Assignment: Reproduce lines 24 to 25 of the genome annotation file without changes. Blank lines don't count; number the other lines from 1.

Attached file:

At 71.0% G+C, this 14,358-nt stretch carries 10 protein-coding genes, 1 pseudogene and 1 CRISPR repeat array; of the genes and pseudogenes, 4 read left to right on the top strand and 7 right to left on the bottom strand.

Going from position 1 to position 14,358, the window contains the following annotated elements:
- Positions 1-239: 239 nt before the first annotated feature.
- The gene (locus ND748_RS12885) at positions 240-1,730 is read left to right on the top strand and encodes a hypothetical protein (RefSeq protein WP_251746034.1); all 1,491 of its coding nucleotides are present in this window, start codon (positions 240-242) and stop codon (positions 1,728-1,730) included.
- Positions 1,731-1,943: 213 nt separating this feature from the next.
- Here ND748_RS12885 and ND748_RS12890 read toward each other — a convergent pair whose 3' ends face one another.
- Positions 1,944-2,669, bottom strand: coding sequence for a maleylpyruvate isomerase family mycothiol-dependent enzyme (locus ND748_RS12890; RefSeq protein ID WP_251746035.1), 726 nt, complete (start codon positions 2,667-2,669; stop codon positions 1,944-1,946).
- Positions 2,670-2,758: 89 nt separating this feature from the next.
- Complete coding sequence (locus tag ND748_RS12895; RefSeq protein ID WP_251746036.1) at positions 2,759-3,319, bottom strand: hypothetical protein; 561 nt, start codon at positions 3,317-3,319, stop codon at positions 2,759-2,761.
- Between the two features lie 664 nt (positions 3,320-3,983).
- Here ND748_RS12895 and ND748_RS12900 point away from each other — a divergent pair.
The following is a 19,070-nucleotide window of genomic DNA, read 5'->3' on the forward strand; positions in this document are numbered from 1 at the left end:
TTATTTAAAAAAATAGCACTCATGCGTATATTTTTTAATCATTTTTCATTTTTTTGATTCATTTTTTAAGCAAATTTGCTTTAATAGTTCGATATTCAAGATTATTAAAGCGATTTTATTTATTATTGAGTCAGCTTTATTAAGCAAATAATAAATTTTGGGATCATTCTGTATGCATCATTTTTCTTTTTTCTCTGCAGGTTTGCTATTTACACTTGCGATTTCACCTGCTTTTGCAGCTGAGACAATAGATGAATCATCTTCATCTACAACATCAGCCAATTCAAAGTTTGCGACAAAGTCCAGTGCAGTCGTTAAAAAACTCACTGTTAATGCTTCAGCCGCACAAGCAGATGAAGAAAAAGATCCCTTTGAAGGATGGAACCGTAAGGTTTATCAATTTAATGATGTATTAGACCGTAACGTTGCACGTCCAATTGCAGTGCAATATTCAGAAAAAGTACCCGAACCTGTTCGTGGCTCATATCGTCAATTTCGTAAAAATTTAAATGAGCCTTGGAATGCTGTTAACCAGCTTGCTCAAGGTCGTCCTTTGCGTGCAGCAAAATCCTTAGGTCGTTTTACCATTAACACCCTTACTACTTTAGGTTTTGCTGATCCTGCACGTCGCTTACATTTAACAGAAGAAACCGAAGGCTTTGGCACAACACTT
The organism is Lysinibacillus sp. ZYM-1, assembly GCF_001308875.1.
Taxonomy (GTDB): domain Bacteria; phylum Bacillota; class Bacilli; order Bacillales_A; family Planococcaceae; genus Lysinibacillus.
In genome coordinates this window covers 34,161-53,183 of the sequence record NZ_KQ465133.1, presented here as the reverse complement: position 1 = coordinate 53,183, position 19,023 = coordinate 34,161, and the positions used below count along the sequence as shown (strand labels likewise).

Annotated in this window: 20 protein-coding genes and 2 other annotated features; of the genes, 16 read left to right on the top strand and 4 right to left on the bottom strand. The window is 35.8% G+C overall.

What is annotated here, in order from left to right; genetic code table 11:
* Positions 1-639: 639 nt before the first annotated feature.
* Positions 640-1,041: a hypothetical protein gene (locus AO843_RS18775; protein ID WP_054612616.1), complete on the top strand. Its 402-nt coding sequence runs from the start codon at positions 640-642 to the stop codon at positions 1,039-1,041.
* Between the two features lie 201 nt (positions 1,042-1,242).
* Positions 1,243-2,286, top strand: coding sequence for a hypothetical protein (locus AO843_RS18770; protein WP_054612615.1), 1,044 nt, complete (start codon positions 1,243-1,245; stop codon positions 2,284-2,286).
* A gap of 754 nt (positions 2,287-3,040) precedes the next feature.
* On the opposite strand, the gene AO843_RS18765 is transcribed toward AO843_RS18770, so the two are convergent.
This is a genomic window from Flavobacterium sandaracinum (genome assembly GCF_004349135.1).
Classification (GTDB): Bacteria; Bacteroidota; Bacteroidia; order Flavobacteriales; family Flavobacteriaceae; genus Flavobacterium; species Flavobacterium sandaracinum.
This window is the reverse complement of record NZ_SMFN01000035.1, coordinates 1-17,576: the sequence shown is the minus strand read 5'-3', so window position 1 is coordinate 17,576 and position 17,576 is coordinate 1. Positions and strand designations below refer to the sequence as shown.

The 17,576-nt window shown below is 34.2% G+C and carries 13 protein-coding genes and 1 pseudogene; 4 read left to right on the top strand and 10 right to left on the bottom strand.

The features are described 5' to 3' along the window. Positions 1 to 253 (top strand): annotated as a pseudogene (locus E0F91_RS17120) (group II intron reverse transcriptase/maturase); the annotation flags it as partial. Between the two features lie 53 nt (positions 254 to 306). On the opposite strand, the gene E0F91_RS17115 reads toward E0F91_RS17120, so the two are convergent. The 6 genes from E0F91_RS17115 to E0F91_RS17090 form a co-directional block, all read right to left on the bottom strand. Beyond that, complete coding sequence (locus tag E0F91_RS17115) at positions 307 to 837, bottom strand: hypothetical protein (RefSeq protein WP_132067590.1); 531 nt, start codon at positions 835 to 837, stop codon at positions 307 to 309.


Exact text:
* On the opposite strand, the gene AO843_RS18765 is transcribed toward AO843_RS18770, so the two are convergent.
This is a genomic window from Flavobacterium sandaracinum (genome assembly GCF_004349135.1).